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Prospects of a sweeping trade deal between the United States and China are dimming as negotiators prepare to resume two days of talks.
Pessimism inside the Trump administration is largely based on signals from Beijing that it’s unlikely to make major concessions during the 13th round of talks, raising speculation that both sides may try to reach for a “mini deal.”
What’s a mini deal? An agreement could include new purchases of American farm products in exchange for wiping out additional tariffs set to kick in starting next week.
President Donald Trump agreed in September to postpone an increase in tariffs on $250 billion in Chinese goods from 25% to 30% until October 15. He also delayed a tranche of tariffs until mid-December to avoid hurting consumers during the holiday shopping season.
Beijing has shown few signs it is willing to make any of the concessions — like reforms to subsidies and China’s state-economy model — that Trump and his aides are looking for, according to US officials. A fight between China and the NBA has only widened the gap between the two countries.
Political considerations: Beijing has surely kept a close watch on the move to impeach Trump in the US House of Representatives, a political development that could factor in when and how a trade agreement is reached.
“With impeachment on, the odds of significant progress in public are low. What matters is the private commitment of the US administration,” Sebastien Galy, a senior macro strategist at Nordea Asset Management, said in a research note.
Fidelity is the latest broker to slash fees
Breaking this morning: Fidelity Investments will no longer charge customers who buy or sell US stocks, ETFs and options. The broker previously charged $4.95 for online stock trades.
The price change was first reported by the Wall Street Journal. Fidelity had been the last major US broker to resist dropping commissions to zero in the face of intense competition from digital upstarts.
Rival brokers Charles Schwab, TD Ameritrade and E-Trade all said last week that they would eliminate commissions. Industry participants say brokers are going to have to start offering more services if they want to stay competitive.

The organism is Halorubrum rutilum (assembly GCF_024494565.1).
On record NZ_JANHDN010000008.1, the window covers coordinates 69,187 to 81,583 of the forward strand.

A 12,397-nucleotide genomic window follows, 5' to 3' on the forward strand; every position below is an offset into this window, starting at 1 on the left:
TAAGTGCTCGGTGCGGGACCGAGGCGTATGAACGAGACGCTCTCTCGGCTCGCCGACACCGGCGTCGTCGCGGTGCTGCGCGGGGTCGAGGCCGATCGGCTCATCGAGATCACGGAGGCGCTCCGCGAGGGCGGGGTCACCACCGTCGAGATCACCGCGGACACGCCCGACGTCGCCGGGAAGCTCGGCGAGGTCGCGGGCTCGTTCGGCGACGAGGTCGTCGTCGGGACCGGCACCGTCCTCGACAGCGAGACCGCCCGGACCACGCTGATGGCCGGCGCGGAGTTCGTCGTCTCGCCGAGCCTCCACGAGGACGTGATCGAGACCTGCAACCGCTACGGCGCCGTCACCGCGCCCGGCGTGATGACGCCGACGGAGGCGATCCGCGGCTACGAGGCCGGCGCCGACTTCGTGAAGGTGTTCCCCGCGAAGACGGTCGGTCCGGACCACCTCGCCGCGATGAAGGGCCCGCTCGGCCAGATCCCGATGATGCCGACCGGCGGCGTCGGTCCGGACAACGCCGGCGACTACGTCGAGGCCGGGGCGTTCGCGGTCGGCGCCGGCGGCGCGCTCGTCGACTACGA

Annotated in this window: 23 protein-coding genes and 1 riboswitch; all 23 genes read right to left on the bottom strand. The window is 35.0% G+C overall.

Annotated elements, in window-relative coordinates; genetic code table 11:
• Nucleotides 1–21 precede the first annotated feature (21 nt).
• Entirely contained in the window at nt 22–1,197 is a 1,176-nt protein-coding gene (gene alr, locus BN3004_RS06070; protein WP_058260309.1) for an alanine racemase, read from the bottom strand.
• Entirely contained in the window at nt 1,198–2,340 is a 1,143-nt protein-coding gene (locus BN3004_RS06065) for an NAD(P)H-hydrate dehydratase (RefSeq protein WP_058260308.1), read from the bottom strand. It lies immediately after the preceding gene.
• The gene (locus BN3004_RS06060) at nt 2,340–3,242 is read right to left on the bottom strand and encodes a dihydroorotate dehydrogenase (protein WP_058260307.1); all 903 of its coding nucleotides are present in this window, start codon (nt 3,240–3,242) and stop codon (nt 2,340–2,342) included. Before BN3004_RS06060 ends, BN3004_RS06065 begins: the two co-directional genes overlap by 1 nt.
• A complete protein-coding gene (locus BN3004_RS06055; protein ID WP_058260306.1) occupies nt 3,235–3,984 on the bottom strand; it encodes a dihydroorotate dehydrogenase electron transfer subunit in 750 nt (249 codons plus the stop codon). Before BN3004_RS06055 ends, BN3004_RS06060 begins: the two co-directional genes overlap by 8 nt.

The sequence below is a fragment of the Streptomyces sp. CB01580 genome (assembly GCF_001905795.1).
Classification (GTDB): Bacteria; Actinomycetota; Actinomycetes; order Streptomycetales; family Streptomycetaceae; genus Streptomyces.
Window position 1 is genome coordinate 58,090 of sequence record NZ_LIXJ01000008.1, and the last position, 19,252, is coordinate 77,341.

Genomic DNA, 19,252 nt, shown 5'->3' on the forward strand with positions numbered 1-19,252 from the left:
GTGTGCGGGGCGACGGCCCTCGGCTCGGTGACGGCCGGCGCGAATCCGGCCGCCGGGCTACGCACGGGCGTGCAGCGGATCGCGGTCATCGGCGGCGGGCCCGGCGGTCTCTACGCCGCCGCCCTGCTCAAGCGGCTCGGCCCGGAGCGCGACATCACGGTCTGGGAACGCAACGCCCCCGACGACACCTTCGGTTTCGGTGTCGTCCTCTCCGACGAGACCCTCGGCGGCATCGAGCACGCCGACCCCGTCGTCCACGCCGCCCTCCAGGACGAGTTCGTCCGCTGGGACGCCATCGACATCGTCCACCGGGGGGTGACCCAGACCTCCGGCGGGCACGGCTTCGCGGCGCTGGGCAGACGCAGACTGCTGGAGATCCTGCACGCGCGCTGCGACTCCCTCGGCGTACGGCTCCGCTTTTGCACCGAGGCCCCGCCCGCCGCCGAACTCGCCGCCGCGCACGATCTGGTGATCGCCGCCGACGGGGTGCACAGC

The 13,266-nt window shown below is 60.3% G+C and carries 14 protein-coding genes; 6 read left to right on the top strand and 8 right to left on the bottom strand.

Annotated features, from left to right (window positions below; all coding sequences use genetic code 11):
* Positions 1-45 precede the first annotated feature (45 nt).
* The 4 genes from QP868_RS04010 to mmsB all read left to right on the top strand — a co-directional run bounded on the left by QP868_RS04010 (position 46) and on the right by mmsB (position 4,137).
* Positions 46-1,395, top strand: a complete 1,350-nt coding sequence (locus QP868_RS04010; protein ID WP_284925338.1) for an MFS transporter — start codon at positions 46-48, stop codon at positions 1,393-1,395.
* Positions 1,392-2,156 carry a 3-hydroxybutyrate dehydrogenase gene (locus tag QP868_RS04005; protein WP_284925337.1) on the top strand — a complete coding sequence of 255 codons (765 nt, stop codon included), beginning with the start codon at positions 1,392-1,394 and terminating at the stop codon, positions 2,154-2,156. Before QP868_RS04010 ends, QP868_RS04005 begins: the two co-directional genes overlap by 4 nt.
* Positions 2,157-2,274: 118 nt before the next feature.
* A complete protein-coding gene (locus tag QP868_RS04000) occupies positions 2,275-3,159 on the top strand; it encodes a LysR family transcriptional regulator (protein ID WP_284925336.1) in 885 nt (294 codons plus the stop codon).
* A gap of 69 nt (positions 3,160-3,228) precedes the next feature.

“For every broker out there, trying to sell services with explicit fees is going to be almost impossible. The next frontier will be centered around providing more financial well-being solutions — expanding beyond just brokerage products,” Bill Capuzzi, CEO of Apex Clearing, told CNN Business.
The big idea: Brokers are going to start looking a lot more like … banks.
Aramco’s IPO could still be a blockbuster
Delayed by a year, Saudi Arabia now looks ready to push ahead with a listing of its giant oil company in the coming weeks. The deal under discussion is smaller than previously touted, but could still turn out to be the biggest IPO on record, Julia wrote before jetting off on a short vacation.
Details, details: Analysts expect that Saudi Arabia will list between 1% and 2% of Saudi Aramco on the Tadawul exchange in Riyadh by the end of the year. An international listing, possibly in Tokyo, could follow in 2020 or 2021.
Splitting the IPO into phases is a departure from the original plan for a market debut in 2018. Then, Saudi Arabia was expected to float 5% of the company, raising as much as $100 billion. It was looking at international markets such as New York or London, as well as Riyadh.
“We’re talking about a much smaller stake sold in the Saudi market,” said Ayham Kamel, the Middle East and North Africa practice head at Eurasia Group, a political risk consultancy.
Estimates of how much the flotation will raise still vary widely. Crown Prince Mohammed bin Salman reportedly wants the deal to value Aramco at $2 trillion; analysts peg it no higher than $1.5 trillion.
Selling 1% at the bottom of that range would fetch $15 billion. But selling 2% at the top could generate $40 billion, eclipsing the record $25 billion raised by Alibaba in 2014.
Delta Air Lines reports results before US markets open.
- The US CPI inflation report arrives at 8:30 a.m. ET.
Coming tomorrow: The first reading of the University of Michigan consument sentiment survey for October.